On February 28, students returned to Marjory Stoneman Douglas High School in Parkland, Florida, just two weeks after 17 of their classmates were killed in one of the most devastating mass school shootings in U.S. history. How the students process the violence and heal from the trauma they’ve experienced, especially those who survived and/or witnessed the actual attack, largely depends on the presence of supportive adults in their lives.
Witnessing or experiencing community violence is on the list of “potentially traumatic events” that are classified as Adverse Childhood Experiences (ACEs) and range from poverty to having an incarcerated parent, depending on the varied definitions. ACEs have been linked to a multitude of harmful physical, mental, and emotional health outcomes for children and adults, particularly among those with multiple ACEs.
According to a new Child Trends research brief by Vanessa Sacks and David Murphey, nearly half (45%) of children in the United States have experienced at least one ACE, and 21% have experienced two or more. Sacks and Murphey based these findings on data from the 2016 National Survey of Children’s Health (NSCH). The survey questions parents about nine common ACEs but does not include child abuse or neglect in the list (which is included in the CDC’s definition). The Child Trends study focused on the following eight NSCH questions, where parents were asked whether a child had ever:
- Lived with a parent or guardian who became divorced or separated
- Lived with a parent or guardian who died
- Lived with a parent or guardian who served time in jail or prison
- Lived with anyone who was mentally depressed or suicidal, or severely depressed for more than a couple of weeks
- Lived with anyone who had a problem with alcohol or drugs
- Witnessed a parent, guardian, or other adult in the household behaving violently toward another (e.g., slapping, hitting, kicking, punching, or beating each other up)
- Been the victim of violence or witnessed any violence in his or her neighborhood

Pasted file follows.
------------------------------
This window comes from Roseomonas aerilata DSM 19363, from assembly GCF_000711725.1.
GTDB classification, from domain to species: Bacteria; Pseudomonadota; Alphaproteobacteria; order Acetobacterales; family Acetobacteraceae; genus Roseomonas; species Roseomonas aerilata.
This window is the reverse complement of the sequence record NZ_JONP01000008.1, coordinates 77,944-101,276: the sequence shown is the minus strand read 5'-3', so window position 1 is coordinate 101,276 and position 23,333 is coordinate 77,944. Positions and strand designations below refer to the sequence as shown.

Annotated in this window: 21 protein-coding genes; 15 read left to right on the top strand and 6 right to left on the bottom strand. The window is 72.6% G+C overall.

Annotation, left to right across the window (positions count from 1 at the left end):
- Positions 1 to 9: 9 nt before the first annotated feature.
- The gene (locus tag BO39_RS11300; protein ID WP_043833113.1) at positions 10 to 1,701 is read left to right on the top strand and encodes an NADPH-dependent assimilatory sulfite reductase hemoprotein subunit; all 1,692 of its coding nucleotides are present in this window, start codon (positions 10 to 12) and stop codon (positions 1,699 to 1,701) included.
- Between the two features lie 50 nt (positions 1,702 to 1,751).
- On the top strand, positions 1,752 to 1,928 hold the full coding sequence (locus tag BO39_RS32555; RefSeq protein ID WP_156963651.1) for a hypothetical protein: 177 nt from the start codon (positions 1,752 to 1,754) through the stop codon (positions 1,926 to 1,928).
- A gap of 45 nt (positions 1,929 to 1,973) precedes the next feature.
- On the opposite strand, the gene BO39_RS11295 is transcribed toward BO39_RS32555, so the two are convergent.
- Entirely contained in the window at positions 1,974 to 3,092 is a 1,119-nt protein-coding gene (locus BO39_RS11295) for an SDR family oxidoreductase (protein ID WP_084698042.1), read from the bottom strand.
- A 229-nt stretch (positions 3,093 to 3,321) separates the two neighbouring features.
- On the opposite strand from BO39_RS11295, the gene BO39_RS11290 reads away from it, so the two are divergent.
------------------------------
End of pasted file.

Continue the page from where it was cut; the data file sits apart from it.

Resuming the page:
- Experienced economic hardship “somewhat often” or “very often” (i.e., the family found it hard to cover costs of food and housing).
Nationwide, 55% of U.S. children have experienced none of these ACEs, 24% have experienced one, 11% have experienced 2 or more, and 10% have experienced 3 to 8. At the state level, the prevalence of reported ACEs varies. For example, Arkansas has the highest prevalence of children with an ACE at 56%, while three states—Maryland, Massachusetts, and Minnesota—have the lowest prevalence. One in 7 children in five states (Arizona, Arkansas, Montana, New Mexico, and Ohio) have three or more ACEs.
Nationally and in every state, the two most common ACEs reported by parents are economic hardship and divorce/separation of a parent or guardian (see figure below). About one-quarter of children have experienced at least one of these, and this finding holds regardless of a child’s race.
The prevalence of ACEs also varies by race and ethnicity, with “black and Hispanic children and youth in almost all regions of the United States…more likely to experience ACEs than their white and Asian peers.” As the figure below shows, 61% of black non-Hispanic children, 51% of Hispanic children, 40% of White non-Hispanic children, and 23% of Asian non-Hispanic children have one or more ACEs.